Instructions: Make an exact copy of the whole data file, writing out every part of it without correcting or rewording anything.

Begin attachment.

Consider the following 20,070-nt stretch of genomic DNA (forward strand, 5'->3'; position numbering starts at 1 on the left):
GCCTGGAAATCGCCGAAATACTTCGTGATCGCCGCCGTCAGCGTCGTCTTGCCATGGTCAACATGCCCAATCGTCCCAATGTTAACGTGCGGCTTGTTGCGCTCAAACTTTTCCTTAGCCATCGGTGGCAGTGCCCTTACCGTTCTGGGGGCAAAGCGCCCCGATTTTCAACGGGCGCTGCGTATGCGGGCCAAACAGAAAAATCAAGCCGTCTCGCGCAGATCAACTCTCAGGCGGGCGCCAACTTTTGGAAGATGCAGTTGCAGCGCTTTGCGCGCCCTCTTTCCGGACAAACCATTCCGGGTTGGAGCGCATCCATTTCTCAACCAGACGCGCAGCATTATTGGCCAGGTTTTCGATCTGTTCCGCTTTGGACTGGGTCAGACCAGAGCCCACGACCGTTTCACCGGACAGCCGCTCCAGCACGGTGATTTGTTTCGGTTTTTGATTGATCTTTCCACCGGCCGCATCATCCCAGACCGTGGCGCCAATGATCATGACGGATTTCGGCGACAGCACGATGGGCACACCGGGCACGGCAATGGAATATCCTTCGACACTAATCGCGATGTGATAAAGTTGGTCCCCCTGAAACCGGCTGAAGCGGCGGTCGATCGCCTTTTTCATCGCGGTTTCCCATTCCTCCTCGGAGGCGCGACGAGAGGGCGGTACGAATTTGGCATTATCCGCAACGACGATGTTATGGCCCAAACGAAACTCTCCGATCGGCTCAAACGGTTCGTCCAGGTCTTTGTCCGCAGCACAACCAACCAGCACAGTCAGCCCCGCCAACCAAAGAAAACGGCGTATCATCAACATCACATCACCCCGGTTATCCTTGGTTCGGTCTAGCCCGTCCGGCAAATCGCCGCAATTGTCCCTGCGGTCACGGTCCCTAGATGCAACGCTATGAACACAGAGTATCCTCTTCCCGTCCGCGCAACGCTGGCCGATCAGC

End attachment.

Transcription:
Consider the following 20,070-nt stretch of genomic DNA (forward strand, 5'->3'; position numbering starts at 1 on the left):
GCCTGGAAATCGCCGAAATACTTCGTGATCGCCGCCGTCAGCGTCGTCTTGCCATGGTCAACATGCCCAATCGTCCCAATGTTAACGTGCGGCTTGTTGCGCTCAAACTTTTCCTTAGCCATCGGTGGCAGTGCCCTTACCGTTCTGGGGGCAAAGCGCCCCGATTTTCAACGGGCGCTGCGTATGCGGGCCAAACAGAAAAATCAAGCCGTCTCGCGCAGATCAACTCTCAGGCGGGCGCCAACTTTTGGAAGATGCAGTTGCAGCGCTTTGCGCGCCCTCTTTCCGGACAAACCATTCCGGGTTGGAGCGCATCCATTTCTCAACCAGACGCGCAGCATTATTGGCCAGGTTTTCGATCTGTTCCGCTTTGGACTGGGTCAGACCAGAGCCCACGACCGTTTCACCGGACAGCCGCTCCAGCACGGTGATTTGTTTCGGTTTTTGATTGATCTTTCCACCGGCCGCATCATCCCAGACCGTGGCGCCAATGATCATGACGGATTTCGGCGACAGCACGATGGGCACACCGGGCACGGCAATGGAATATCCTTCGACACTAATCGCGATGTGATAAAGTTGGTCCCCCTGAAACCGGCTGAAGCGGCGGTCGATCGCCTTTTTCATCGCGGTTTCCCATTCCTCCTCGGAGGCGCGACGAGAGGGCGGTACGAATTTGGCATTATCCGCAACGACGATGTTATGGCCCAAACGAAACTCTCCGATCGGCTCAAACGGTTCGTCCAGGTCTTTGTCCGCAGCACAACCAACCAGCACAGTCAGCCCCGCCAACCAAAGAAAACGGCGTATCATCAACATCACATCACCCCGGTTATCCTTGGTTCGGTCTAGCCCGTCCGGCAAATCGCCGCAATTGTCCCTGCGGTCACGGTCCCTAGATGCAACGCTATGAACACAGAGTATCCTCTTCCCGTCCGCGCAACGCTGGCCGATCAGC